Simon the Righteous: The Man Dressed in White
What is God?
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If we divide the second temple era into four periods: Persian, Greek, Jewish, and Roman, we find four significant religious leaders or groups who each dominated one period. The Persian period was dominated by Ezra. Nehemiah was a secular leader who got a book in the Bible named after him, but even that book has Ezra calling the religious shots. The Jewish period is dominated by the Hasmoneans. The Roman period has the two early rabbinic figures, Hillel and Shammai, setting the pace. The period of interaction with the Greeks has Simon the Righteous at the helm.
The quote we shall examine in this section concerns his legacy as a High Priest of the temple. As noted in the introductory section to this period, the office of High Priest was a hereditary office that was frequently subject to problematic personalities and less than pure political maneuvering. Talmudic tradition has it that there were about 400 High Priests during the second temple period. That is quite a bit considering that the temple stood for about 420 years according to the same tradition. Apparently, the High Priest typically didn’t last very long. A major exception was Simon the Righteous who served for 40 of those years, also according to that same tradition.
The story associated with his longevity as High Priest is found in both the Babylonian and Jerusalem Talmuds. We are going to use the version found in the Jerusalem Talmud though they are very similar and obviously stem from the same tradition. ‘Simon the Righteous served Israel as High Priest for 40 years. During his final year he said to them (his students), “In this year I will die”. They asked him how he knew. He replied, “Every year that I enter into the Holy of Holies there is an old man dressed in white wearing a white turban who enters with me and leaves with me. This year he entered with me but didn’t leave with me.” They asked Rabbi Abahu (a third century CE rabbi of Israel): ‘But doesn’t it state that “There shall be no man with him (the High Priest) in the Tent of Communion when he comes to atone on the sanctuary until he leaves” (Leviticus 16:17), even those about whom it is written “And the image of their faces was like the face of man” (Ezekiel 1:10, that is, the angels) shall not be in the Tent?’ He answered, ‘What are you saying to me, that it was a man (or an angel)? I say that it was the Holy One Blessed Be He’ (Talmud Yerushalmi Yoma 5:2).
Wow. Did we read that right? This Rabbi Abahu responds to what appears to be a pretty classic rabbinic question concerning a story that contradicts a Biblical rule, with an answer that smacks of heresy. This guy all dressed in white was God? God wears white? God even wears a white turban? Does He wear a white tuxedo to go with it? How about white shoes? (Perhaps we can dodge this last question with the rule that the priests couldn’t wear shoes when performing the services in the temple. But the tux question still stands.) What’s going on here?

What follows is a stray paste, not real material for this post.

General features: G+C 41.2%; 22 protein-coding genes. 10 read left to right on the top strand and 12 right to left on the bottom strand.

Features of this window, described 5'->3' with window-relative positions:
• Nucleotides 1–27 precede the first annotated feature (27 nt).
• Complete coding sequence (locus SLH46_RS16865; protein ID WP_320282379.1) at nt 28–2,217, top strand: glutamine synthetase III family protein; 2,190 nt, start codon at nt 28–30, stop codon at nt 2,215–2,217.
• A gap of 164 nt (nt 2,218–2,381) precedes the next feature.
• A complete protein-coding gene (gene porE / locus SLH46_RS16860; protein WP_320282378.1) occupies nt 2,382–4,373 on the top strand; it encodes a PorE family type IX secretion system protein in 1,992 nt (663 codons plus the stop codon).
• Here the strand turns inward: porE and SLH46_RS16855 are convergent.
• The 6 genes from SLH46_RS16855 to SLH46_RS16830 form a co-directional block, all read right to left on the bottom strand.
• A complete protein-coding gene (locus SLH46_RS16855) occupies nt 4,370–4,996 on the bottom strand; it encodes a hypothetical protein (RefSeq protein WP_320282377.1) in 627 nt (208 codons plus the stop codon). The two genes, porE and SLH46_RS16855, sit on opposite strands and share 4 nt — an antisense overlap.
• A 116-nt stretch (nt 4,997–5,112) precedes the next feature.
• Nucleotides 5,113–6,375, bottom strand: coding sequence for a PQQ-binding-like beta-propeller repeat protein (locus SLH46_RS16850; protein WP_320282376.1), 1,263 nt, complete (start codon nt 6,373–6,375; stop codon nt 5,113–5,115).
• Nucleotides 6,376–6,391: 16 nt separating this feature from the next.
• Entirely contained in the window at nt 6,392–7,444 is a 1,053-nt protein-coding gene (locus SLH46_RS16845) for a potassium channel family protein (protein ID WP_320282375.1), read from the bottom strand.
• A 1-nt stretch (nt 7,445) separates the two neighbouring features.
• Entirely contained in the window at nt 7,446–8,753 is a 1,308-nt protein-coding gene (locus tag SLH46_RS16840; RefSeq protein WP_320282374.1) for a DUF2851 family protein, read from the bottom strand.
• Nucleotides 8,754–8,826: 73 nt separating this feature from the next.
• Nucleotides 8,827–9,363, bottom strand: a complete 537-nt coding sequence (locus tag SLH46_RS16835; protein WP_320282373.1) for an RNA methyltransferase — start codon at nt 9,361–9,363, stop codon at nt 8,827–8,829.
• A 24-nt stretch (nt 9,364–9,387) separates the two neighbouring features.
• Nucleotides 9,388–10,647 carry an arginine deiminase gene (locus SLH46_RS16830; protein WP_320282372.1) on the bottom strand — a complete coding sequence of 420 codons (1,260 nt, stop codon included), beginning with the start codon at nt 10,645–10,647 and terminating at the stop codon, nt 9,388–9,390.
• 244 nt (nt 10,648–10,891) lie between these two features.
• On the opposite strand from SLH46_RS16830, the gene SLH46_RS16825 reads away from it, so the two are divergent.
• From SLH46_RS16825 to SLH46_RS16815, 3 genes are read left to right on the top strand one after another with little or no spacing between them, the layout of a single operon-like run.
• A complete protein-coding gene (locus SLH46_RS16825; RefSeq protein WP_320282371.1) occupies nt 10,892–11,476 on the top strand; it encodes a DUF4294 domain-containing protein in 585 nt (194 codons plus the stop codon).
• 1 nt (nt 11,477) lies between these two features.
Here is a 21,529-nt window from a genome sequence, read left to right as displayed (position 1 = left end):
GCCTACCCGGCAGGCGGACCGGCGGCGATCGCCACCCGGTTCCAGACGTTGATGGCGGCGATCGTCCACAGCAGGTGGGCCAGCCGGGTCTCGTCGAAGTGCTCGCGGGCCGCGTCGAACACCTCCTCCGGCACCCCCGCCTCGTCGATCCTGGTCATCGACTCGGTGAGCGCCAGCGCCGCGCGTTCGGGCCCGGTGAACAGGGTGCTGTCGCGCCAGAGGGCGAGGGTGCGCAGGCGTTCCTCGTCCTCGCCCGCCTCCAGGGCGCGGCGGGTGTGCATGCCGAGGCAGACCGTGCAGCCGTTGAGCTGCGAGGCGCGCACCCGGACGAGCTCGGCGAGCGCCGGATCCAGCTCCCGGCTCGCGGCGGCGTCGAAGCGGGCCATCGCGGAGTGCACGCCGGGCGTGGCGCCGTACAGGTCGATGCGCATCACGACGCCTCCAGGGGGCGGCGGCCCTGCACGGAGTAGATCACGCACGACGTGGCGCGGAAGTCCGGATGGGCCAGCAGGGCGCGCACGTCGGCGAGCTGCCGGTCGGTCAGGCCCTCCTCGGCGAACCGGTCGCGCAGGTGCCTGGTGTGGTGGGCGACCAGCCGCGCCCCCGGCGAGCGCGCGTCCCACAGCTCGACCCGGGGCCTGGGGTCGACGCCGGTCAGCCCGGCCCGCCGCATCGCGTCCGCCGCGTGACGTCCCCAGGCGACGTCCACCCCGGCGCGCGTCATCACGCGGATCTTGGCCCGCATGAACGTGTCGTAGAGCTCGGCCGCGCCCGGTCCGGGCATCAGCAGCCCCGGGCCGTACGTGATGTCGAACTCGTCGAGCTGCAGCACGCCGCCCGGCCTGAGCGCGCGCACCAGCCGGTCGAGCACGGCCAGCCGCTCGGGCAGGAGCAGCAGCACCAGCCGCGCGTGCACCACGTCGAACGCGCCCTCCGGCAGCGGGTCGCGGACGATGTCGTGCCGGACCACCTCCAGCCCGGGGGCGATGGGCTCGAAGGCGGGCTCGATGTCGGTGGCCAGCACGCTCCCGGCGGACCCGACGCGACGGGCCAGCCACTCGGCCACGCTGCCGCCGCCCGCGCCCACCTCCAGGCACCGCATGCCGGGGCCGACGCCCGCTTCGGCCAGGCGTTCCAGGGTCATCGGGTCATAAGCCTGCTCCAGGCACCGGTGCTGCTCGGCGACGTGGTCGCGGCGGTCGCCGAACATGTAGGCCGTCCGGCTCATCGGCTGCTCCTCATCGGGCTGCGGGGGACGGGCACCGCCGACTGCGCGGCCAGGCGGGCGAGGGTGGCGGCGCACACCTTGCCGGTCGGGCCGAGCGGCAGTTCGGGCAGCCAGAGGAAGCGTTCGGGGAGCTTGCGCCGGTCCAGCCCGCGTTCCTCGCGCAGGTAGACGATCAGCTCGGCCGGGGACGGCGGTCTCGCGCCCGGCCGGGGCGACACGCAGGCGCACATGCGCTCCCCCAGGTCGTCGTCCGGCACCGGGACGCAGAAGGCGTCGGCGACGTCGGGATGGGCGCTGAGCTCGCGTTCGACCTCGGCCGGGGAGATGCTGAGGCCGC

We’ve already seen in Ezekiel an image that suggests a kind of corporeal image of God. There it was an image of a man on a throne. But it was couched in so many ‘image of a likeness’ phrases that the purists who insist on complete non-corporeality of God can easily squirm out of it. The truth is that this is a controversy that has been with Torah and Judaism since the beginning. Abraham seems to be speaking to God like he’s taking to his next door neighbor. Then again, the Torah seems to go out of its way to avoid any chance of making the fatal mistake that God has a physical image. Throughout the Tanakh the same tension exists. Ezekiel sees the image of the likeness of the Man on the throne. Isaiah sees the Lord sitting on a throne surrounded by angels. Other prophets see an image with an outstretched arm holding a sword. Maybe it’s all angels; maybe it’s some version of God’s glory. But it’s something that has to be dealt with.
At the risk of alienating all those purists who insist on God’s total non-corporeality (Maimonides is the champion of this view and it has become almost universal among theistic Jews), we are going to go out on a limb and say that all of these images, including this one, are real and not mere metaphors. There is simply no way of pulling the metaphor trick out of the bag this time. Simon may not have touched anything palpable, but he saw something. And the shape of the image that he saw was that of a man.
Is this heresy? To the purist followers of Maimonides the answer is an unqualified ‘yes’. To others throughout Jewish history, as we shall see in coming sections, the answer is no. According to the second line of belief, there is nothing wrong with believing that God can assume a physical shape, perhaps even a palpable physical form. If God can smell the fragrance of burnt sacrificial offerings is it so terrible if He can assume the appearance of a man? This is what the Talmud says that Simon the Righteous saw, after all. Why not just take it at face value?
The reason why not is that there is a great deal at stake here. It is not for nothing that Maimonides and his many followers thoroughly rejected this view. They knew what was at stake so they took the weighty choice of reinterpreting countless verses in the Bible and many rabbinic allusions like this one. Without question, they would have rejected a literal or even semi-literal interpretation of this story and said that Simon was imagining the whole thing in some sort of spiritual trance. Although even that smacks of heresy to the true purists, at least it is digestible. Is there any other way around this problem?